Author Topic: Gerrit's workshop and machines  (Read 1258 times)

Offline gerritv

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Gerrit's workshop and machines
« on: April 15, 2024, 01:38:55 AM »
In my Rudy Kouhoupt build thread, Admiral_dk/per expressed a desire to see my CNC build. I will start off my 'This is my Workshop' thread with a few photos of that.

I spent a lot of doodle paper on various designs over the years, mostly constrained by what tools I had to build a CNC router/mill. When I was able to buy 3 motors and a breakout board for CA$100 in 2019 I finally got a move on. Some more doodling/3d CAD and I committed.

The main frame is 2x4, 2x2 and 1x2 .125" wall tubing. The joints are all shop-made t-bolts, aka furniture bolts using 5/16-16 into .5" rod. Everyone of those is reinforced with a .25" backing plate.
The X axis channel is from a 1958 Uniservo II tape drive, one of those you-never-know-when-you-might-need-it items. The bed is from the same tape drive, .5" cast plate. All drilling was done with careful layout, punch pricks and a drill press.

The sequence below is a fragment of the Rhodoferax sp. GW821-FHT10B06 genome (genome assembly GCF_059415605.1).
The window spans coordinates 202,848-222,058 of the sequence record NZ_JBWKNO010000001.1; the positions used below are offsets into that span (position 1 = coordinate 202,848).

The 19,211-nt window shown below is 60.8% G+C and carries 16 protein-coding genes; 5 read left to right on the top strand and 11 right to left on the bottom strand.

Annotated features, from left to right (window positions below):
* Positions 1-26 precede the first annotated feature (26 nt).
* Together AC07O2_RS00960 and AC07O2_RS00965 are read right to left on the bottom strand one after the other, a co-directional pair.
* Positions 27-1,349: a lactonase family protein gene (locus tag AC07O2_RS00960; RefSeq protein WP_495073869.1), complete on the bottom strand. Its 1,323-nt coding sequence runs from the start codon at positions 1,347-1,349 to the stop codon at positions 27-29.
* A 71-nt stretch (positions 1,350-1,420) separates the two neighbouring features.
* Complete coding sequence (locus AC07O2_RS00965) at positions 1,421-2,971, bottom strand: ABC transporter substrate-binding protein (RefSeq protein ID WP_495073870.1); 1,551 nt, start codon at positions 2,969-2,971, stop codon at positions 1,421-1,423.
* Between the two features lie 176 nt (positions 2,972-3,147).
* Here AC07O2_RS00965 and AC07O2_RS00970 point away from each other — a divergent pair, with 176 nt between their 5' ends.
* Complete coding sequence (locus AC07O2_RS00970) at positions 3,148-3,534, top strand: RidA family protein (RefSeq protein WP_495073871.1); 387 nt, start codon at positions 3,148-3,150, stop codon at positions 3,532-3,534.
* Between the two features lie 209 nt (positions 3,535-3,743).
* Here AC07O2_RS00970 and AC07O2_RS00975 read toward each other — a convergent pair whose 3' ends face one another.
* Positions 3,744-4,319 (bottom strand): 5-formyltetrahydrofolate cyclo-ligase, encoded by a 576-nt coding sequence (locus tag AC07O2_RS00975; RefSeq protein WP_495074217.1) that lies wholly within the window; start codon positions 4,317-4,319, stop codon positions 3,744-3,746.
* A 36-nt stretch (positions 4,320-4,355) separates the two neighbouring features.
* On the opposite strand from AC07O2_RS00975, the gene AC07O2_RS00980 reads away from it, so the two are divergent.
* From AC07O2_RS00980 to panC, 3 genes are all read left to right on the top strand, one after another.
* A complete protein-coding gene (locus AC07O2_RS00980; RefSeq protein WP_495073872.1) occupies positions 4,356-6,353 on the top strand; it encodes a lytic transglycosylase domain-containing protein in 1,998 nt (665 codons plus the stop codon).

There were a few iterations of swarf containment, from shower curtain to aluminum.

Control is via PathPilot on an HP SFF computer and Mesa 7i92 ethernet interface. Rock solid and well supported by updates from Tormach as well as a good post processor from Fusion360. An example run: <a href="https://www.youtube.com/watch?v=V04TWEVuOek" target="_blank">http://www.youtube.com/watch?v=V04TWEVuOek</a>

Gerrit
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Offline Admiral_dk

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Re: Gerrit's workshop and machines
« Reply #1 on: April 15, 2024, 06:45:05 AM »
I like the Layout of you CNC Mill  :ThumbsUp:

Looks very solid for it's size - do you have any chatter on any of the axises ?

The Controller and the rest of the Electronic System is a lot more complicated (more parts) than I anticipated and one I haven't seen before- Do you have a link ?

Thank you very much for showing  :praise2:

Per     :cheers:

Offline scc

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Re: Gerrit's workshop and machines
« Reply #2 on: April 15, 2024, 12:20:07 PM »